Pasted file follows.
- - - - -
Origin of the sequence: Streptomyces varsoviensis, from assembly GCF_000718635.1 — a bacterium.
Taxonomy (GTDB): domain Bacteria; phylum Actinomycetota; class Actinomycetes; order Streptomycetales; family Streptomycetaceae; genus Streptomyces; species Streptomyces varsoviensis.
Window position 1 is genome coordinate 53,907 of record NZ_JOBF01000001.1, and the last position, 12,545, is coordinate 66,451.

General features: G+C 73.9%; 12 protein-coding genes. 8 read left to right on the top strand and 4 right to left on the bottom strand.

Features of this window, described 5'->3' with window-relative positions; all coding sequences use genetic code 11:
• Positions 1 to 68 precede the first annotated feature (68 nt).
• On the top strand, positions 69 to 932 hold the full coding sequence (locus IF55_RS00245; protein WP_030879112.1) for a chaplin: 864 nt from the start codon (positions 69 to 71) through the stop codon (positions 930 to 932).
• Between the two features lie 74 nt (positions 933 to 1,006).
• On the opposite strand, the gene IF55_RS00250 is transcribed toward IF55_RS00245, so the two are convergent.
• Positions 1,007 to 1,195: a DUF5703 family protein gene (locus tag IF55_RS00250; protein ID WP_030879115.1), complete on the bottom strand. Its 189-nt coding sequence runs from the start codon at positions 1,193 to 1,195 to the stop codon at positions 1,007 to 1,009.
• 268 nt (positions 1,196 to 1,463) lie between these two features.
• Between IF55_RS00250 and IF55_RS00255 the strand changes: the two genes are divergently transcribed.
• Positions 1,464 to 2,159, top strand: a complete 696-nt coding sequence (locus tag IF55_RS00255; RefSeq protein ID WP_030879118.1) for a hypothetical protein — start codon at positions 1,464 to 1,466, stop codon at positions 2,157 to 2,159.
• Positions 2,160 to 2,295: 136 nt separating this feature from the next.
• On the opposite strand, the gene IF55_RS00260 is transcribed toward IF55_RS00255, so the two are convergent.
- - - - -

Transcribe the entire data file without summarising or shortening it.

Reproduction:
Origin of the sequence: Streptomyces varsoviensis, from assembly GCF_000718635.1 — a bacterium.
Taxonomy (GTDB): domain Bacteria; phylum Actinomycetota; class Actinomycetes; order Streptomycetales; family Streptomycetaceae; genus Streptomyces; species Streptomyces varsoviensis.
Window position 1 is genome coordinate 53,907 of record NZ_JOBF01000001.1, and the last position, 12,545, is coordinate 66,451.

General features: G+C 73.9%; 12 protein-coding genes. 8 read left to right on the top strand and 4 right to left on the bottom strand.

Features of this window, described 5'->3' with window-relative positions; all coding sequences use genetic code 11:
• Positions 1 to 68 precede the first annotated feature (68 nt).
• On the top strand, positions 69 to 932 hold the full coding sequence (locus IF55_RS00245; protein WP_030879112.1) for a chaplin: 864 nt from the start codon (positions 69 to 71) through the stop codon (positions 930 to 932).
• Between the two features lie 74 nt (positions 933 to 1,006).
• On the opposite strand, the gene IF55_RS00250 is transcribed toward IF55_RS00245, so the two are convergent.
• Positions 1,007 to 1,195: a DUF5703 family protein gene (locus tag IF55_RS00250; protein ID WP_030879115.1), complete on the bottom strand. Its 189-nt coding sequence runs from the start codon at positions 1,193 to 1,195 to the stop codon at positions 1,007 to 1,009.
• 268 nt (positions 1,196 to 1,463) lie between these two features.
• Between IF55_RS00250 and IF55_RS00255 the strand changes: the two genes are divergently transcribed.
• Positions 1,464 to 2,159, top strand: a complete 696-nt coding sequence (locus tag IF55_RS00255; RefSeq protein ID WP_030879118.1) for a hypothetical protein — start codon at positions 1,464 to 1,466, stop codon at positions 2,157 to 2,159.
• Positions 2,160 to 2,295: 136 nt separating this feature from the next.
• On the opposite strand, the gene IF55_RS00260 is transcribed toward IF55_RS00255, so the two are convergent.